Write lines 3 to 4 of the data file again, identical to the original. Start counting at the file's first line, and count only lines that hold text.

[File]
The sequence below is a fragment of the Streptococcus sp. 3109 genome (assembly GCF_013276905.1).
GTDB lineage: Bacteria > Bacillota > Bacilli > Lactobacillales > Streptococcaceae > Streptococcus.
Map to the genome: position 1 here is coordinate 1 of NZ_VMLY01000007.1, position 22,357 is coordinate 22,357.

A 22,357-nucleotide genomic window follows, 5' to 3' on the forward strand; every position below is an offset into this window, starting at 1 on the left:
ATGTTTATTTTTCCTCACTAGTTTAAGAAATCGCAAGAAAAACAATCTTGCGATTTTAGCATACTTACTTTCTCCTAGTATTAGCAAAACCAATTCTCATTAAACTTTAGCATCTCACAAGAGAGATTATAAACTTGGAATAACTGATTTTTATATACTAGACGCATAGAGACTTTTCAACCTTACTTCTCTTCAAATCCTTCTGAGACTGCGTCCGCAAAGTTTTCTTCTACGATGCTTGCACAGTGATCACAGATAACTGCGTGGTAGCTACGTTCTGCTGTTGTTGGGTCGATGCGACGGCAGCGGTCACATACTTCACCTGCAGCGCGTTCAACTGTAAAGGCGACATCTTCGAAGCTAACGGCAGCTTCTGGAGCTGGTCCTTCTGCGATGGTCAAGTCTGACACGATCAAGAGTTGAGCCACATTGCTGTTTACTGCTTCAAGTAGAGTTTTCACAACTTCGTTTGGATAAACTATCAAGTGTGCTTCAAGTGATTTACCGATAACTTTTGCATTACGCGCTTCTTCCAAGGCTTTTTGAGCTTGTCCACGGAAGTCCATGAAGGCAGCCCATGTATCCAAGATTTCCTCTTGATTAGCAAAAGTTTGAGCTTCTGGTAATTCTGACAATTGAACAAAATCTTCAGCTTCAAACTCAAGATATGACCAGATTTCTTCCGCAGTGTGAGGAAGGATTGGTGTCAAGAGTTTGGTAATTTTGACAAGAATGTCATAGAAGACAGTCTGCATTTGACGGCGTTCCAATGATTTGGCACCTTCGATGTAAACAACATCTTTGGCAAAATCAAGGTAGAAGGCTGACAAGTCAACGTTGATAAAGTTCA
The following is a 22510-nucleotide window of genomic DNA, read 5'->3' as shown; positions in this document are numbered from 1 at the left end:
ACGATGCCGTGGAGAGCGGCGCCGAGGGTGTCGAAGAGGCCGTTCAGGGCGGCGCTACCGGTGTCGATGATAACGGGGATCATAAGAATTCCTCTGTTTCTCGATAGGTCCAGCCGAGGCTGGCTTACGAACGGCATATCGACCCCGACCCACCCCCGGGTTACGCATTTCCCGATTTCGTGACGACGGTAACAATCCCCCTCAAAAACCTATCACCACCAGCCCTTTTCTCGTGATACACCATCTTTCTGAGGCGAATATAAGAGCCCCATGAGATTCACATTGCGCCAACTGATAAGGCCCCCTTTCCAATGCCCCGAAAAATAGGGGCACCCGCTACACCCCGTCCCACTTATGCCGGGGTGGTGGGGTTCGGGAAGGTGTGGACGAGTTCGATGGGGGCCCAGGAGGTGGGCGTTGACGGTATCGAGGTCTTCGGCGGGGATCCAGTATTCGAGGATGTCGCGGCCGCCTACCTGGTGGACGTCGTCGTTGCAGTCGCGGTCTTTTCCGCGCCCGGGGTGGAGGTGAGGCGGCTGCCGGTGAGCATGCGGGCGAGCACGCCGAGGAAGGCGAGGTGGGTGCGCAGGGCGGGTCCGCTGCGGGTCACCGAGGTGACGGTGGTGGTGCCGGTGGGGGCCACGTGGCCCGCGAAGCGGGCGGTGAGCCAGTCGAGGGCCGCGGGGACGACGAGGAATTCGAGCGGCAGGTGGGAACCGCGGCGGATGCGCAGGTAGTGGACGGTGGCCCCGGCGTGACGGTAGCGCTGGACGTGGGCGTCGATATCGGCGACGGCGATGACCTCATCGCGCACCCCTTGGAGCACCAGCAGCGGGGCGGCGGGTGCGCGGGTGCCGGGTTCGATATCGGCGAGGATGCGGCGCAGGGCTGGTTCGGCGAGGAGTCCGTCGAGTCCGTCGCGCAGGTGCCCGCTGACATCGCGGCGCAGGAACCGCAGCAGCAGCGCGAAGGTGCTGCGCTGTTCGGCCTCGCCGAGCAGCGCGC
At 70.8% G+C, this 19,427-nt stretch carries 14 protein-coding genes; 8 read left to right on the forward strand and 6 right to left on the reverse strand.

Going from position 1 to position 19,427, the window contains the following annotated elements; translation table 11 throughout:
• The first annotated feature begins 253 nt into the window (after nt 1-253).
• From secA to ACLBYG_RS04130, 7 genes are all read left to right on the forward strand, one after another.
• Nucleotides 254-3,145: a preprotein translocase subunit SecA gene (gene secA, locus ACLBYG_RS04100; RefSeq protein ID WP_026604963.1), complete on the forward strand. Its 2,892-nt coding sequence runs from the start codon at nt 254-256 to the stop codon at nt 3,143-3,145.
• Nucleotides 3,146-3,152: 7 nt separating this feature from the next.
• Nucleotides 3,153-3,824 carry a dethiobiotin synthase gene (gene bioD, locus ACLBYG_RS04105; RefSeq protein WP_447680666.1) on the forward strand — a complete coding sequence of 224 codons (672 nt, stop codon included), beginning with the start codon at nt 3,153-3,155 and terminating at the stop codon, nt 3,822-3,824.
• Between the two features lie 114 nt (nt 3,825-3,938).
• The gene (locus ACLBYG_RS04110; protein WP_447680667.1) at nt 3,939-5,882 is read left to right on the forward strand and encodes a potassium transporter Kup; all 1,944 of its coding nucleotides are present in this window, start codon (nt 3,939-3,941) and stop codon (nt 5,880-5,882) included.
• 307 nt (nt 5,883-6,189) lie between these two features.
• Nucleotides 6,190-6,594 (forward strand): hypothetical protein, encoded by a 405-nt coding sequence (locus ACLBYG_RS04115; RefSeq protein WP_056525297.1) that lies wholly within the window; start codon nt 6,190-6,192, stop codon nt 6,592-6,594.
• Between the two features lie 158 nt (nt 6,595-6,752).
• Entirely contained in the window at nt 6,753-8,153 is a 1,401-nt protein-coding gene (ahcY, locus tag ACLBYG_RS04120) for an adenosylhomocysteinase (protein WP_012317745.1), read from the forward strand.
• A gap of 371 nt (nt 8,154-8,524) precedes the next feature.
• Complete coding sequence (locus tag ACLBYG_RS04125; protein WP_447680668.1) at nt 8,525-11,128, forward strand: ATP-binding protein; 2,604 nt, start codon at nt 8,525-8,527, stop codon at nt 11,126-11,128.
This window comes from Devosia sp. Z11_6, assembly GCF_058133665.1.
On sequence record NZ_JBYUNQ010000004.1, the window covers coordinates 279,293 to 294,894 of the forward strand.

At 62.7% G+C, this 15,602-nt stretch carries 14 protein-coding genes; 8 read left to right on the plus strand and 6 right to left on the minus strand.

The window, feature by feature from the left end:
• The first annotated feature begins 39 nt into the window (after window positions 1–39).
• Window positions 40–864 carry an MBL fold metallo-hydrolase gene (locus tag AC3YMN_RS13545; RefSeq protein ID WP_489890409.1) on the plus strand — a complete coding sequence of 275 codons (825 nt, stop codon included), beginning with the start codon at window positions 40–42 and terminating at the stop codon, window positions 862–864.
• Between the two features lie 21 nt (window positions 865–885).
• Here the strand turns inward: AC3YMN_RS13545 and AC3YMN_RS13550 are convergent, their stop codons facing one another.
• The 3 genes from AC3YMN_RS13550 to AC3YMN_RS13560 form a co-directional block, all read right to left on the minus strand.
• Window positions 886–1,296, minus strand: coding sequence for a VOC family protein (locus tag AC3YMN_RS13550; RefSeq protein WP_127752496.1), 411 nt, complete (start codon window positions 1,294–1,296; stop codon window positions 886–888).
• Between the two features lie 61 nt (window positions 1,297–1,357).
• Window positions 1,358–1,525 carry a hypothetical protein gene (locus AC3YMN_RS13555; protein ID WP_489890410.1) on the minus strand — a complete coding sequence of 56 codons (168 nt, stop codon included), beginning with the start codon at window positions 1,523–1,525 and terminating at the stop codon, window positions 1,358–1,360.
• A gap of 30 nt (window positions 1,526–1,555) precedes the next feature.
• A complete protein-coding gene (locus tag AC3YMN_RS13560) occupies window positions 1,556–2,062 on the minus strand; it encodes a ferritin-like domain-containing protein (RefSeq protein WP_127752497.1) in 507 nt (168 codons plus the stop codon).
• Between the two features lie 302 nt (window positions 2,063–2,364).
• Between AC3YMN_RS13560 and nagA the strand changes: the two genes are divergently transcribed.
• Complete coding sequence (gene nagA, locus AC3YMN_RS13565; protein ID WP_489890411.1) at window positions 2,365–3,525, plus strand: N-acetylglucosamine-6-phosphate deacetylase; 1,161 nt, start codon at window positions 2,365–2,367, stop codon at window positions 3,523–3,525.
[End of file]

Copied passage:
Map to the genome: position 1 here is coordinate 1 of NZ_VMLY01000007.1, position 22,357 is coordinate 22,357.

A 22,357-nucleotide genomic window follows, 5' to 3' on the forward strand; every position below is an offset into this window, starting at 1 on the left: